The Dogmatic Constitution on the Church, Lumen Gentium, presents Mary on a journey, on an itinerary of faith, that was manifested in all the different stages She lived during Her earthly life: “Embracing God’s salvific will with a full heart and impeded by no sin, She devoted Herself totally as a handmaid of the Lord to the person and work of Her Son, under Him and with Him, by the grace of almighty God, serving the mystery of Redemption.... freely cooperating in the work of human salvation through faith and obedience” (no.56).

Mary’s faith did not only sustain Her life, but it gave abundant fruit for our redemption since, as Lumen Gentium describes, by Her faith, Mary freely and fully cooperated in the work of human salvation. “For, as St. Irenaeus says, She ‘being obedient, became the cause of salvation for herself and for the whole human race…The knot of Eve's disobedience was untied by Mary’s obedience; what the virgin Eve bound through Her unbelief, the Virgin Mary loosened by her faith’” (ibid).

Mary at the Foot of the Cross

“Standing by the foot of the Cross of Jesus were his mother and his mother’s sister, Mary the wife of Clopas, and Mary of Magdala. When Jesus saw his mother and the disciple there whom he loved, he said to his mother: ‘Woman, behold your son.’ Then he said to his disciple, ‘Behold your mother.’ And from that hour the disciple took her into his home” (Jn 19:25).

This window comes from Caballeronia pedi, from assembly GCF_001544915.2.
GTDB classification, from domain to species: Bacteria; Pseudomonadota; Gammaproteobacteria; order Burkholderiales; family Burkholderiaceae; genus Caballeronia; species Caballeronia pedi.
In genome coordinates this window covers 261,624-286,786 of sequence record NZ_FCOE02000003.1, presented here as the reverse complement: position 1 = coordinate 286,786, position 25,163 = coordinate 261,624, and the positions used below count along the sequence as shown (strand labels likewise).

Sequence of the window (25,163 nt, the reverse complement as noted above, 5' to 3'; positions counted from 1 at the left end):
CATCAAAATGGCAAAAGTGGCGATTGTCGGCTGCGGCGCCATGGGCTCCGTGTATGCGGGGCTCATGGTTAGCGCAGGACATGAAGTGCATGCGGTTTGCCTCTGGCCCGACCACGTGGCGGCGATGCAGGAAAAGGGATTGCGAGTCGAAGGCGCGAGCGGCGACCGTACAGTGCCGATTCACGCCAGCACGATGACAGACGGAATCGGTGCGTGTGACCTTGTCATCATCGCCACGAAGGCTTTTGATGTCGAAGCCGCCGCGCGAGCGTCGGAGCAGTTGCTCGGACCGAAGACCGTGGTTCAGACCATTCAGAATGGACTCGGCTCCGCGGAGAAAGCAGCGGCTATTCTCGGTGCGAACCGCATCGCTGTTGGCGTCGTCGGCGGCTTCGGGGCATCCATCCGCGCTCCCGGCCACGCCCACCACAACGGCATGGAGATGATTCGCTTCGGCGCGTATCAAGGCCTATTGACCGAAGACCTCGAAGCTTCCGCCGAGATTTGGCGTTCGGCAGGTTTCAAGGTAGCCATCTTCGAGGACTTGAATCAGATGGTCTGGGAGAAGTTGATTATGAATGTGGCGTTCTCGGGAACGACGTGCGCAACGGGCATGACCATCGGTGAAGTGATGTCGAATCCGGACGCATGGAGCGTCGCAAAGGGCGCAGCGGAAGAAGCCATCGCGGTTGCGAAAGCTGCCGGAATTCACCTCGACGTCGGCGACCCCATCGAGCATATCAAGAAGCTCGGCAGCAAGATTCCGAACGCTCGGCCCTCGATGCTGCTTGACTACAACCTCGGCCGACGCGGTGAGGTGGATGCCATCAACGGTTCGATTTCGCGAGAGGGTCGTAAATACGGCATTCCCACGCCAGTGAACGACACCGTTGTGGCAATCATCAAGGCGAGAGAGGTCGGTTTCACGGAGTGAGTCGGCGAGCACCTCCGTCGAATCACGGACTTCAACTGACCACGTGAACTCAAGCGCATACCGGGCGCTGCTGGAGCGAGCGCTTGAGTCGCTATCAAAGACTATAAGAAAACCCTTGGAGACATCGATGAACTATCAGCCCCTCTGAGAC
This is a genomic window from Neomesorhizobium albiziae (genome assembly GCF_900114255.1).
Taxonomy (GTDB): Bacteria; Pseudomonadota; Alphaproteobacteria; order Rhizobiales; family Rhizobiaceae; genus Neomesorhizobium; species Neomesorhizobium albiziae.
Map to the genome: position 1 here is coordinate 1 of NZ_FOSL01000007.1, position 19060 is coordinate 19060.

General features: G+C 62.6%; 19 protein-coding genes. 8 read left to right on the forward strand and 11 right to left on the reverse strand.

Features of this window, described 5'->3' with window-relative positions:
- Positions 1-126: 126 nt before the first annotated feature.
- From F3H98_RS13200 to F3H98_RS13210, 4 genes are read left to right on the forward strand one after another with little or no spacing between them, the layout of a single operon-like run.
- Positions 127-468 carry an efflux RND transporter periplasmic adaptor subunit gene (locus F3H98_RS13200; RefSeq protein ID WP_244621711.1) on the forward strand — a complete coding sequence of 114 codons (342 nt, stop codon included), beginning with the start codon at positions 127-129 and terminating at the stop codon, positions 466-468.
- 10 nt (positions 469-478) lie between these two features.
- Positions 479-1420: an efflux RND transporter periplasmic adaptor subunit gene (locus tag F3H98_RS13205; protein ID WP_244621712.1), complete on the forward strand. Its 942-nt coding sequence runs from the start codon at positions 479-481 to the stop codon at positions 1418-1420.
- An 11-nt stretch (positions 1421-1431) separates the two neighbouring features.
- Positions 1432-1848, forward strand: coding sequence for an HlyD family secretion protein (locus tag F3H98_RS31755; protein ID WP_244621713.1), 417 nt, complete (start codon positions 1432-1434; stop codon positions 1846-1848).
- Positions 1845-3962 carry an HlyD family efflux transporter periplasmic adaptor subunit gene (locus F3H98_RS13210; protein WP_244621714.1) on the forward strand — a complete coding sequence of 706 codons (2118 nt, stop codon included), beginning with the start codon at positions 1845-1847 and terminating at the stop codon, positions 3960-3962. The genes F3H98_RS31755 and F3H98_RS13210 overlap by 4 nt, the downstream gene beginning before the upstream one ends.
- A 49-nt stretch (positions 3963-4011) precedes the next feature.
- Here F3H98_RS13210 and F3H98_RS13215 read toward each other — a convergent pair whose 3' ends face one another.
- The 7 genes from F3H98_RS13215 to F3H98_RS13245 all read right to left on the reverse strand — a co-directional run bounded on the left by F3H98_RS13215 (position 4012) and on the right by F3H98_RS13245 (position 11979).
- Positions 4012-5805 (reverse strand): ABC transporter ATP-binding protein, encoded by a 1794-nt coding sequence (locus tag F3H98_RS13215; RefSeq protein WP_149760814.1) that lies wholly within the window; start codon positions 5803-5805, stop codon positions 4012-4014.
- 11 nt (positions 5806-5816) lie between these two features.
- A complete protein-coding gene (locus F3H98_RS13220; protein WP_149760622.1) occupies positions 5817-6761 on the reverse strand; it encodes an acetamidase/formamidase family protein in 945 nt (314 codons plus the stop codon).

I believe that St. John, in this passage, wants to exalt Mary’s faith by presenting two elements in reference to this event:

First, Mary’s presence at the foot of the Cross. It is precisely at this place where the faith of the disciples and, logically, Mary’s faith, is put to the hardest test. Her presence manifests Her fidelity, Her constant abandonment to the designs of the Lord’s will, and a faith that is undiminished, unchanged and unaltered even in the darkest hours.

Second, in the words of Jesus, “Behold your son,” Mary is invited to expand the horizon of Her faith and the understanding of Her role, since Her motherhood is now moving beyond Her dying son; it is been extended to the reality of a spiritual maternity for all the children of God. This last will of Jesus on the Cross became, for Mary, a new annunciation of a conception and birth: The Church.